Tallahassee community remembers Mychael Johnson
Updated: Apr 4, 2021
On March 20, activists from across the Tallahassee community gathered in front of City Hall to remember and to honor the life of Mychael Johnson, a Black man murdered by the Tallahassee Police Department one year ago.
The Tallahassee Community Action Committee (TCAC) and other community members stood alongside the family of Mychael Johnson in grief and healing.
“Somebody’s hurting my people, and it’s gone on far too long,” sang Trish Brown, outreach coordinator for the Tallahassee Community Action Committee at the angelversary that evening.
Regina Joseph, president of TCAC, and a member of the #Tally19 - a group of activists arrested on September 5, 2020 protesting the non-indictment of police who killed Mychael Johnson, Wilbon Woodard and Tony McDade - asked those gathered to imagine what it must have felt like for Johnson’s family to watch the livestream of their loved one’s death at the same time as the general public. Joseph condemned State Attorney Jack Campbell’s refusal to let the family watch the video before anyone else.
Activists touched on both the emotional weight of the loss of Mychael Johnson as well as the way his death has made blatantly evident the white supremacy in the Tallahassee city government.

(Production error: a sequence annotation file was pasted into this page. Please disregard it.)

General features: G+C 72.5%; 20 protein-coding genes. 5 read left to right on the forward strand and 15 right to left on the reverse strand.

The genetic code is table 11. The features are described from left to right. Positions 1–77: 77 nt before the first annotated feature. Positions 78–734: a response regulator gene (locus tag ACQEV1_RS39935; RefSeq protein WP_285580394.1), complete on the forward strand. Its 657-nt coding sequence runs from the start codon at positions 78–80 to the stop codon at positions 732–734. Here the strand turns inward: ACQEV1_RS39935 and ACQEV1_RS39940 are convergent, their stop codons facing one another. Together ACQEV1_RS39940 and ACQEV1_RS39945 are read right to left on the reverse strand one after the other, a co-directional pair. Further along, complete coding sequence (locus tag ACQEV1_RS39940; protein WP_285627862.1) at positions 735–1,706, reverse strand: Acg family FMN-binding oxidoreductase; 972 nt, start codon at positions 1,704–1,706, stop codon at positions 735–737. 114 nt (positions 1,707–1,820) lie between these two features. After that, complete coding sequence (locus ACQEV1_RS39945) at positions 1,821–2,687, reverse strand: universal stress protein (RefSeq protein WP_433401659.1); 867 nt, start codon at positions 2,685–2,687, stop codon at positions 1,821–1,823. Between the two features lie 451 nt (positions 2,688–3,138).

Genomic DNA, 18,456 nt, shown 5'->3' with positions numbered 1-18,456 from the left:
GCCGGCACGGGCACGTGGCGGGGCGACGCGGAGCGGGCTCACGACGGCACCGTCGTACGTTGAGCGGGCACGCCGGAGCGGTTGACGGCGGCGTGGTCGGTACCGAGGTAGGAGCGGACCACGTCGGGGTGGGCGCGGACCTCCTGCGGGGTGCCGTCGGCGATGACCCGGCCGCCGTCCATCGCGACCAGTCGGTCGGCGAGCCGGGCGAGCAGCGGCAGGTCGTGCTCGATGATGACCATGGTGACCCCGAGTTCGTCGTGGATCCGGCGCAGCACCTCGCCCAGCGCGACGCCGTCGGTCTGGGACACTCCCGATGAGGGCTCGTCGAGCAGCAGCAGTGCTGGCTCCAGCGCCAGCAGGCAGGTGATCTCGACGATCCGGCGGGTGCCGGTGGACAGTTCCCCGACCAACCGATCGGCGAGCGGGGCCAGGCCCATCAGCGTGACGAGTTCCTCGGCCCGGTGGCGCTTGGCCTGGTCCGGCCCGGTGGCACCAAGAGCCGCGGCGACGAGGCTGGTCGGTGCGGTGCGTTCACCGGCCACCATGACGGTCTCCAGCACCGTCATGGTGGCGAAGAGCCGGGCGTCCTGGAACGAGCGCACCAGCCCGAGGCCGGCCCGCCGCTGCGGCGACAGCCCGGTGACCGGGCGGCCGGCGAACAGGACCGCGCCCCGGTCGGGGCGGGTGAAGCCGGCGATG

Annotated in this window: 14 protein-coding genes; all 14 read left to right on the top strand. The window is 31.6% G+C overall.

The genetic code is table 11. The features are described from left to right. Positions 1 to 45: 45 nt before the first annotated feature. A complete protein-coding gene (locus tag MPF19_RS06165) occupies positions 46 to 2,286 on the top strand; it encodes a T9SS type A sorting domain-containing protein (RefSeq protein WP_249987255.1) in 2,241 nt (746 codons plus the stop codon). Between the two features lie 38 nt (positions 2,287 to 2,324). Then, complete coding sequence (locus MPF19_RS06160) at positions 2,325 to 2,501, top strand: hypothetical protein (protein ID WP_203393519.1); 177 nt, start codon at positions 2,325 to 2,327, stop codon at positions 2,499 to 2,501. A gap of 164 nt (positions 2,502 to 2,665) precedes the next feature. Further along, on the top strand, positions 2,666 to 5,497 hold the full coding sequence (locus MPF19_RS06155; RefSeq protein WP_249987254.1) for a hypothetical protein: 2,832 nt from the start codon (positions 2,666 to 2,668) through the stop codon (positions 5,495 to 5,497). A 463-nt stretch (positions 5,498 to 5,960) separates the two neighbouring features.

Delilah Pierre, vice president of TCAC, pointed to how Johnson’s death was not the result of one officer’s decision, but a product of the larger, corrupt system of white supremacy in which chief of police Lawrence Revel (himself a killer cop), City Manager Reese Goad, Mayor John Dailey and all city commissioners, but especially Dianne Williams-Cox and Curtis Richardson, “are all responsible for what was another needless, senseless death in the Black community.”
Tesia Lisbon, an activist with More Than a Name and a member of the #Tally19, continued this theme, noting, “Not a single city official has properly addressed the family of Mychael Johnson since his death. Not a single city official has properly, or at all, acknowledged or apologized for the way that the family was addressed. Nor has the city shown its ability to take any level of accountability by anyone at any position that we vote for.”
Activists lit candles in Johnson’s memory, and held a moment of silence for him. Brown then sang Something’s Got a Hold on Me.
Timothy White, an activist with TCAC a member of the Tally 19, told the crowd, “We cannot win if we do not get to heal. That is why it is so important that we have a moment like this where we come together and stand together and we recognize that we need to heal.” They continued, “We will continue this fight. And we will heal. And we will finally reach a point where we do not have to fight so hard.”
Pierre closed out the vigil by reminding everyone that “We will not lose.” She said, “What pushes us forward is the love we have shown for each other. And I want you to know that’s not something they can ever steal or take away from us.”
As Pierre said, “Mychael Johnson’s life mattered. He was a human being. He was a kind man. He was a father. He needs to be remembered with love. He needs to be fought for every single day.”